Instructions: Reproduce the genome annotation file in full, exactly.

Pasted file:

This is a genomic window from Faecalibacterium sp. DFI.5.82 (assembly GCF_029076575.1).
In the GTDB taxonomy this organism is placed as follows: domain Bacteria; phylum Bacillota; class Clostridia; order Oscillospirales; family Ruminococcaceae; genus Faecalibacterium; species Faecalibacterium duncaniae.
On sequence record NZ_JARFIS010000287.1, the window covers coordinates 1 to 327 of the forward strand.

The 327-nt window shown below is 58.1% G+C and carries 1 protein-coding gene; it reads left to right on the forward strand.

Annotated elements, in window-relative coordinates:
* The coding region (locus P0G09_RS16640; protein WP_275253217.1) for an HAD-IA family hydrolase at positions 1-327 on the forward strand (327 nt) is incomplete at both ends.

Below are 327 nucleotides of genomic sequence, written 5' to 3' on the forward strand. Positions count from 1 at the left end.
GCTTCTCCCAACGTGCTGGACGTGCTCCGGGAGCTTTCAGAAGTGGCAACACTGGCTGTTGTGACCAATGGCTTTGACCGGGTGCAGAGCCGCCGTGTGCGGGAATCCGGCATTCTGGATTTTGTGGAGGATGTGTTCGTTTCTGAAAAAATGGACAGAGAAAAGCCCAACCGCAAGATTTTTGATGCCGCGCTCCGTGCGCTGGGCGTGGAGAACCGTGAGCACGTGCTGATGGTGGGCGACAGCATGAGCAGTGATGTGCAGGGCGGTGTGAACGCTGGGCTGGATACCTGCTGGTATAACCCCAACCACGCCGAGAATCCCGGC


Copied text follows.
This is a genomic window from Faecalibacterium sp. DFI.5.82 (assembly GCF_029076575.1).
In the GTDB taxonomy this organism is placed as follows: domain Bacteria; phylum Bacillota; class Clostridia; order Oscillospirales; family Ruminococcaceae; genus Faecalibacterium; species Faecalibacterium duncaniae.
On sequence record NZ_JARFIS010000287.1, the window covers coordinates 1 to 327 of the forward strand.

The 327-nt window shown below is 58.1% G+C and carries 1 protein-coding gene; it reads left to right on the forward strand.

Annotated elements, in window-relative coordinates:
* The coding region (locus P0G09_RS16640; protein WP_275253217.1) for an HAD-IA family hydrolase at positions 1-327 on the forward strand (327 nt) is incomplete at both ends.

Below are 327 nucleotides of genomic sequence, written 5' to 3' on the forward strand. Positions count from 1 at the left end.
GCTTCTCCCAACGTGCTGGACGTGCTCCGGGAGCTTTCAGAAGTGGCAACACTGGCTGTTGTGACCAATGGCTTTGACCGGGTGCAGAGCCGCCGTGTGCGGGAATCCGGCATTCTGGATTTTGTGGAGGATGTGTTCGTTTCTGAAAAAATGGACAGAGAAAAGCCCAACCGCAAGATTTTTGATGCCGCGCTCCGTGCGCTGGGCGTGGAGAACCGTGAGCACGTGCTGATGGTGGGCGACAGCATGAGCAGTGATGTGCAGGGCGGTGTGAACGCTGGGCTGGATACCTGCTGGTATAACCCCAACCACGCCGAGAATCCCGGC